Saturday, July 6, 2013

The Elf and the Magnolia, part 3

Goldenrod was perfectly content to forget all about being an elf, until his brothers and sisters began to discuss the topic of relationships. They had their wings for nearly a month now, and their flight was now just as graceful and streamlined as that of their mother. Surely, they felt, it was time to begin courting. They spent the day flying out to other trees where the other finches nested, and flying low down so as to attract the attention of the pretty young finches that lived there. At night, they stayed up chattering excitedly about these potential suitors, fawning over their features and quarreling over which ones were the most attractive, and discussing future marriage and children.
            Goldenrod was left out of these conversations, and whenever they were brought up, his siblings would give him quick pitying looks. They knew that he was an elf and could not court a finch, and neither he nor they knew where he was to find other elves. As he spent the nights sitting and listening to his siblings chatter and giggle about courting other finches, he began to realize how different he was from them. He was an elf. He would never be a finch, no matter what his mother said. He was an elf, and his family was full of finches, because they were not his real family. He had a real family at one point, full of elves just like him, with pink skin and downy yellow feathers on top of their heads. Maybe they were still out there, or maybe they were all gone, but they were his real family. These finches were not.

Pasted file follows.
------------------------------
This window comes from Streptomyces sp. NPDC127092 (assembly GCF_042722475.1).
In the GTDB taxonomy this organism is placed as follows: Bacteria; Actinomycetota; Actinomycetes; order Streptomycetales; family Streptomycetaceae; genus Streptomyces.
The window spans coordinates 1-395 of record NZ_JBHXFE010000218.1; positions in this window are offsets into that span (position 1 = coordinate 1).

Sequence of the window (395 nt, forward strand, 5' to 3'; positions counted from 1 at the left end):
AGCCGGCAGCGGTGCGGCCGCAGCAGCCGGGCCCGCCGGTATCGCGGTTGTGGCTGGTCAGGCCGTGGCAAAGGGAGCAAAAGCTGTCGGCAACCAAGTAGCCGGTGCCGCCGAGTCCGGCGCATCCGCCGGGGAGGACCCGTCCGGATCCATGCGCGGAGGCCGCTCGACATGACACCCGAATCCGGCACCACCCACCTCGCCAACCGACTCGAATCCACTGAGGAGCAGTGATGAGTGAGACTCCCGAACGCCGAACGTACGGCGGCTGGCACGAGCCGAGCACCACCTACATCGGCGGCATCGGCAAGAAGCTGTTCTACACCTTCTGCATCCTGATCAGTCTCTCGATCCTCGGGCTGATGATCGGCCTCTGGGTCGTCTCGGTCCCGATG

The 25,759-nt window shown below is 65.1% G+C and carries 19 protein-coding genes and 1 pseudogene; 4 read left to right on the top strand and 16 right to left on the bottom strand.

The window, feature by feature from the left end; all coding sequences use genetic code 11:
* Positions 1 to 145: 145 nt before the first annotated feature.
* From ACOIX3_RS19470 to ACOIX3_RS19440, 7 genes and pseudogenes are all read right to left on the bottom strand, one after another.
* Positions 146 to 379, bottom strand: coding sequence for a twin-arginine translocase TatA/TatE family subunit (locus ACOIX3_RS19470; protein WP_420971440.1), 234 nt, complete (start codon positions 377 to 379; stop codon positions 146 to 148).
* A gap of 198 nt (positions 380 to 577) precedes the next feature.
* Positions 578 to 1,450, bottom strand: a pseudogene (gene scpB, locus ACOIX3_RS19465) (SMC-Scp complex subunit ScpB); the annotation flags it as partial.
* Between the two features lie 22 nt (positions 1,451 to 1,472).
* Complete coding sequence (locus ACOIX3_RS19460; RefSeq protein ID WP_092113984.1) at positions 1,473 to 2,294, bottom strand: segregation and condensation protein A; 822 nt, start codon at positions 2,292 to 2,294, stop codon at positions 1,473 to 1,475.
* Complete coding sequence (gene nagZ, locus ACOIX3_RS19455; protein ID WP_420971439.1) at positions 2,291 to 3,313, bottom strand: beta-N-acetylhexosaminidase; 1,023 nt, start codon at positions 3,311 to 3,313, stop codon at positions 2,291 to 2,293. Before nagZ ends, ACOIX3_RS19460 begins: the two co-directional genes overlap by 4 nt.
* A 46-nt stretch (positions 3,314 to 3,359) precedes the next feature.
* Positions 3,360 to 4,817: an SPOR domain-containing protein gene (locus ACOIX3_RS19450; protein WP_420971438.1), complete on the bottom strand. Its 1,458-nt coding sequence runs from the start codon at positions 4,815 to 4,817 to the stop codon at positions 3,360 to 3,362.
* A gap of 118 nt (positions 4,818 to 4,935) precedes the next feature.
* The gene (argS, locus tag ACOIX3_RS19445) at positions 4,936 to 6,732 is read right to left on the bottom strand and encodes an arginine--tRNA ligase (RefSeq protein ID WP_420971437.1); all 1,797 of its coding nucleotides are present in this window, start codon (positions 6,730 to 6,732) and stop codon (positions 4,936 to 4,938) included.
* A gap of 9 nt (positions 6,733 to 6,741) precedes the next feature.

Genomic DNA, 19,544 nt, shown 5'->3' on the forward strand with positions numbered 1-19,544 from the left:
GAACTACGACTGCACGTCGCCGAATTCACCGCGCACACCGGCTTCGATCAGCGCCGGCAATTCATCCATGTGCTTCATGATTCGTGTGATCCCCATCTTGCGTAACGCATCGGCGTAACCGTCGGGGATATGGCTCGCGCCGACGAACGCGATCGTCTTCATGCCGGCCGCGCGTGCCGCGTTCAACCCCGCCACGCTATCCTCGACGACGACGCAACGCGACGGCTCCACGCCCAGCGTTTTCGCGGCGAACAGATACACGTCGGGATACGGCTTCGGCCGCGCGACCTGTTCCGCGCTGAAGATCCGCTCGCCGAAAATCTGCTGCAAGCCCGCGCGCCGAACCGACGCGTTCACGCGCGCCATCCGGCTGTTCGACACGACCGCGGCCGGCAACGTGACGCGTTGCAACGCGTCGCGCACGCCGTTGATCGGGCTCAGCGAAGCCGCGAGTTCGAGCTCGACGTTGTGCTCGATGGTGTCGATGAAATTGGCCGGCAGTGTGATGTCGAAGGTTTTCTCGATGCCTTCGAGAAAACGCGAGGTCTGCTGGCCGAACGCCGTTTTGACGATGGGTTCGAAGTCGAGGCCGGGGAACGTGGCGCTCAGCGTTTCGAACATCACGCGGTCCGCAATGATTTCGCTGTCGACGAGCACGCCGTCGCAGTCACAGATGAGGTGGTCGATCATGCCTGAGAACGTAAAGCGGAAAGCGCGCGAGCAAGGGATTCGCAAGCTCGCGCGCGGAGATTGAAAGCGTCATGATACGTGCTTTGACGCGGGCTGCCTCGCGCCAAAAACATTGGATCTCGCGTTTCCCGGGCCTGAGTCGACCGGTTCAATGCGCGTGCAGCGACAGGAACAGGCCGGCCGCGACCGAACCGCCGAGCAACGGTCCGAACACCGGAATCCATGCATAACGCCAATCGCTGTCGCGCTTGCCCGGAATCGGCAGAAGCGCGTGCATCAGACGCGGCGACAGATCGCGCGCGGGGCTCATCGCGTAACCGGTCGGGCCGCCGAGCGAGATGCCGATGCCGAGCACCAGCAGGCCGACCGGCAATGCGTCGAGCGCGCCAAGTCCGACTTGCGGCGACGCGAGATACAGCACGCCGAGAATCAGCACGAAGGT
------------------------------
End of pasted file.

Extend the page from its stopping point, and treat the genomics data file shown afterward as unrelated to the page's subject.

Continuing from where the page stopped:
This was a very distressing time for Goldenrod. He felt detached, in the way, and like he didn’t really belong. His siblings, though they only meant to comfort him, would treat him with undisguised pity during these rough times; patting his head and pinching his cheeks and shooting sad glances in his direction whenever they discussed courting. Goldenrod didn’t want comfort or pity.  He began avoiding his siblings, who were so busy trying to attract the pretty young finches from the other trees that they no longer found much time to play with him anyway. At night, he would leave the nest and climb up on a branch, where he’d sit and daydream about other elves and what his real family might’ve been like, until his mother called him to bed.
            Finally, on an afternoon when it became too much for him and when all of his siblings were out with their suitors, Goldenrod approached his mother and said, “Mama, I’m going to go out and find somebody to court.”
            The mother finch was filled with dread; had the day come when he had finally decided he wanted to leave her for other elves? But she knew she couldn’t say no to him. She knew how depressed he became whenever the subject of courting was brought up. “You may go,” she told him, “but you must come back to me by nightfall. If you don’t come back by nightfall, I will have to go out looking for you.”
         “I’ll be back by nightfall,” Goldenrod assured his mother.  “I promise.” Then he kissed her and went off on his way. 

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